Historic Car Brands



The Volvo brand was created as a subsidiary company of Swedish bearing maker SKF (Svenska Kullagerfabriken), but instead of being stamped into bearing races the Volvo logo appeared on the grilles of cars and trucks from 1927.



Volvo OV4 – Peter Froese


The trademark Volvo (Latin for ‘I roll’) makes a lot of sense on a type of bearing, which is obviously intended to roll. It was first registered by SKF in 1915, with the intention to use it for a special series of ball bearings for the American market, but instead it was diverted to brand automobile products.

The first Volvo car left the assembly line on 14 April 1927, with the designation Volvo ÖV 4. After this, the young company produced closed top and cabriolet vehicles, including the TV, soft-top load carrier that was probably the world’s first ute.


Volvo PV651 Sedan – Lars-Goran Lindgren


Power came from a Pentaverken (later Volvo Penta)1.9-litre, 28hp, side-valve, four-cylinder engine and around 1000 were built before the 3.1-litre, six-cylinder PV651 (PersonVagn) model was launched in 1929. It had a seven-main-bearing crankshaft engine that was enlarged to 3.4 litres in 1934. The TR670 was a taxi version with seven seats.


Volvo PV36 ‘Carioca’ – Svennex


The streamlined PV36 was launched in 1935, with independent front suspension and a 3.7-litre upgrade of the side-valve six. It was expensive and only around 500 were sold.


1938 Volvo PV52 Sedan – Lars-Goran Lindgren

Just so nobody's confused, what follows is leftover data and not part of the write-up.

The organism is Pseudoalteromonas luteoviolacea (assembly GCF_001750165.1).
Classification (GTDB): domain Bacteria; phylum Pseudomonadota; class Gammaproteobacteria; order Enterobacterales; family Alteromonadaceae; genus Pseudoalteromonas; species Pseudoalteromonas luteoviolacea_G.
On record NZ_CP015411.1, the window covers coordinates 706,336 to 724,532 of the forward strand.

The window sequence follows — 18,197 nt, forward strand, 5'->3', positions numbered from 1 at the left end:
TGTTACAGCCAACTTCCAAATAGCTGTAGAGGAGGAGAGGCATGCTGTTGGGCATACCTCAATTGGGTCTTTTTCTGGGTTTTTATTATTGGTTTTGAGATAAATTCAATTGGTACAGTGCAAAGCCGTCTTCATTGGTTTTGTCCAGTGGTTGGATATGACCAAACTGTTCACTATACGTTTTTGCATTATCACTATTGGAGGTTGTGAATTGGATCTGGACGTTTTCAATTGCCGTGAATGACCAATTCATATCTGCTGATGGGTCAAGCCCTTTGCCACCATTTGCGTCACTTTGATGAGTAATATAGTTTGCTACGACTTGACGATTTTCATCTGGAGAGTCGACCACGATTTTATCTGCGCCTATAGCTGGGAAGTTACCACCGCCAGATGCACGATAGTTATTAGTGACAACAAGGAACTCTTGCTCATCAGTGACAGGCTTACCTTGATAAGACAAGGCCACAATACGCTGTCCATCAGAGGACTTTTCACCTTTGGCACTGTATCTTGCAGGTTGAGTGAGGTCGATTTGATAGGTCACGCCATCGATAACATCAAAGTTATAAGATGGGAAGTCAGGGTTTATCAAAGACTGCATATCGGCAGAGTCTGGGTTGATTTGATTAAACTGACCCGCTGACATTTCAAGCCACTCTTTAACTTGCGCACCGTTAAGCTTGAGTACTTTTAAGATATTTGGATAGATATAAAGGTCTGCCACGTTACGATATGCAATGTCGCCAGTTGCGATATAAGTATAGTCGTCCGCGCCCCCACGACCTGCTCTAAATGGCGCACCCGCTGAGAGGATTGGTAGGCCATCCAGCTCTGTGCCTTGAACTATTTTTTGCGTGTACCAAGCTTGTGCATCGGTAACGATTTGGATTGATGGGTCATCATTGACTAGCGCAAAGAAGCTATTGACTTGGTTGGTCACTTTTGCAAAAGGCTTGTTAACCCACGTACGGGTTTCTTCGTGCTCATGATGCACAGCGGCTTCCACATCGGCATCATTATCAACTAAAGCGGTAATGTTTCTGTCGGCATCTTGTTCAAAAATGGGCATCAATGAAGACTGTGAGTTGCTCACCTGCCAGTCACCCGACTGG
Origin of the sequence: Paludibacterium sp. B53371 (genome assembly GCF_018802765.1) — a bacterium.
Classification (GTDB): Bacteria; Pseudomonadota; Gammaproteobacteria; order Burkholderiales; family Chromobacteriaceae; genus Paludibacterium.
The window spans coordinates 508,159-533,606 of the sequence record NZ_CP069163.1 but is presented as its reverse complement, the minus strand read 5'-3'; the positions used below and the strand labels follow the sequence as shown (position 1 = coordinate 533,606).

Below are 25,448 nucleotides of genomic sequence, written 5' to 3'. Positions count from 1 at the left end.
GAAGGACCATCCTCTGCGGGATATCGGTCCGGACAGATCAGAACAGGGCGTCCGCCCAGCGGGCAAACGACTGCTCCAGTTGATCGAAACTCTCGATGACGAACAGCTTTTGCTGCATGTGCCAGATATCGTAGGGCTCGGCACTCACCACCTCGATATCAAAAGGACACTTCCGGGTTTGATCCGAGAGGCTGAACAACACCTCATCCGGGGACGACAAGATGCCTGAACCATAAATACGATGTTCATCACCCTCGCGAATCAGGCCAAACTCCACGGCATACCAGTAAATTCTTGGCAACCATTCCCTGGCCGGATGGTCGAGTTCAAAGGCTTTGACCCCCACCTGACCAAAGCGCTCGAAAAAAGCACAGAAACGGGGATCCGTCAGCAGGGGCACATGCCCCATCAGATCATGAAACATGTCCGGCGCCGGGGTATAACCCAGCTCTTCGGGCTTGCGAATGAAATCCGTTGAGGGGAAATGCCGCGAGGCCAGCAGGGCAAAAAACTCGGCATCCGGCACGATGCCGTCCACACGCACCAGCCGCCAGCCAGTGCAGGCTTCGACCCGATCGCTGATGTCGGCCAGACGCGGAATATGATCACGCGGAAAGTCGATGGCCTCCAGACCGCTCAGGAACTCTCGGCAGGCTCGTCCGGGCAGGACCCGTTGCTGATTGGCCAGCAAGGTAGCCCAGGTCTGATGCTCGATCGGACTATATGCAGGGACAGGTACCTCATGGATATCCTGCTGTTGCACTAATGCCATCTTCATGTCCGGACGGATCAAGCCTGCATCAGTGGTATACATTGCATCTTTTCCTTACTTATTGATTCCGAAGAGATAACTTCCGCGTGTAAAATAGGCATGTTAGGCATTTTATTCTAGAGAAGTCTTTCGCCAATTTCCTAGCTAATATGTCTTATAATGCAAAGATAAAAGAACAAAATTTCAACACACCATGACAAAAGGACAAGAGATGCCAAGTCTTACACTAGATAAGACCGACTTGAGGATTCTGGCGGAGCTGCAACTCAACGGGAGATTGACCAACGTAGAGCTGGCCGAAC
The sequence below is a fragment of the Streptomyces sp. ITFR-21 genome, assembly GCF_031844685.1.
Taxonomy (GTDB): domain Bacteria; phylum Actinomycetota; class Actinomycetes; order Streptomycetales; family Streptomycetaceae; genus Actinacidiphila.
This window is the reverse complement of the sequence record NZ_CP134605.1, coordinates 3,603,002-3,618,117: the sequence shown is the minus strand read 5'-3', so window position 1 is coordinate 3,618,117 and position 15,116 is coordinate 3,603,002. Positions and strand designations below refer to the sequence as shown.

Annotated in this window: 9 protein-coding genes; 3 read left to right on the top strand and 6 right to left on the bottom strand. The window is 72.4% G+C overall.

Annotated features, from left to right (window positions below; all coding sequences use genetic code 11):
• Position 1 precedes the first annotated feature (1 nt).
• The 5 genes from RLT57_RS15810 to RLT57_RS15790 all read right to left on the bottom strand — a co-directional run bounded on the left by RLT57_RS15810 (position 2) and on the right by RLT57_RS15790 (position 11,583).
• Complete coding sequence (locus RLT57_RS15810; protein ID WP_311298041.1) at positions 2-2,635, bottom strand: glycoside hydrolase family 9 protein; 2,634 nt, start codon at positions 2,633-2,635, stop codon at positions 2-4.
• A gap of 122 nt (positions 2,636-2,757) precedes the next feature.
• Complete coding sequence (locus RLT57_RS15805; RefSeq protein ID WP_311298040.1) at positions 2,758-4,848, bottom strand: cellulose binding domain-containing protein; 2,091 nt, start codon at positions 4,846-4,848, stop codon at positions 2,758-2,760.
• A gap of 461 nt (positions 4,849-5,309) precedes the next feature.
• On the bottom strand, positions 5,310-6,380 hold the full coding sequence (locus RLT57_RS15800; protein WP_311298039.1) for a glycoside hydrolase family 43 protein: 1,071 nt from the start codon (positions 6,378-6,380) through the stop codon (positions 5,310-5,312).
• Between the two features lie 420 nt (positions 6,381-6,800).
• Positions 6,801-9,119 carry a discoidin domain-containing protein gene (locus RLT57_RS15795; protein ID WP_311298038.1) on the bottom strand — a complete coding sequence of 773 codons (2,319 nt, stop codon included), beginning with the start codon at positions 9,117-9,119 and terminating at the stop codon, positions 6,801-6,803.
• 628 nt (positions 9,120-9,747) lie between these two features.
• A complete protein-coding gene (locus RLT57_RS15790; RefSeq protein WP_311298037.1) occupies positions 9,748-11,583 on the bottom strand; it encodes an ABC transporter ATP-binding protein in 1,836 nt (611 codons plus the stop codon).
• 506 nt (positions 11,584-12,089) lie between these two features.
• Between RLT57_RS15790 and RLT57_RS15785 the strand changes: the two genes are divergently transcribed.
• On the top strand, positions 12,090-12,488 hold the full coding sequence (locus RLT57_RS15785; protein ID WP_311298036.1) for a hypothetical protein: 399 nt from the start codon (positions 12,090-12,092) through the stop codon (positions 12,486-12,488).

The cheaper and more conventional, live-front-axle PV51 arrived in 1936 and was powered by the 3.7-litre six. The ‘luxury’ PV52 supplemented it in 1937, with extras that included a heater. (You could be forgiven for thinking that every car made in Sweden would have a standard heater!)

A restyled Volvo taxi appeared in 1938. The PV800 was nicknamed ‘sow’ and it served as the base for Swedish military vehicles during World War II.


1946 Volvo PV60 Sedan –  Lars-Goran Lindgren


Possibly inspired by Tatra or Hanomag, Volvo experimented with a rear-radial-engined PV40 concept before the War, but it didn’t proceed.

The Pontiac look-alike PV60 arrived in 1946, still powered by the trusty side-valve six that had been provoked to produce 90hp.


1957 Volvo PV444 – Charles 01


A new B4B, 1.4-litre,  four-cylinder, overhead-valve, 40hp engine powered the smaller PV444 Volvo that closely resembled the larger PV800’s styling (or lack of it) when it was launched in 1947.

This was the smallest Volvo yet and came to dominate Volvo production, as well as spearheading its move into the profitable American market. The company used distributors firstly and in 1956, Volvo themselves began importing cars to the US. North America has consistently provided Volvo with its main volume outlet since.

The 1953-69 Duett load-carrying van or people-mover was initially powered by an enlarged B16 engine.


1956 Volvo Sport P1900 – Double Grazing


The very limited production Volvo P1900 was inspired by the Chevrolet Corvette and combined the PV444 chassis and tuned powertrain with an American-designed fibreglass body. The chassis was too flexible for the combination to be successful.

The PV544 arrived in 1958, with subtle bodywork changes, a single-piece windscreen and a new OHV, 1.8-litre, B18 that was available with single (75hp) or twin (85hp) carburettors.


Volvo 120 – Berthold Werner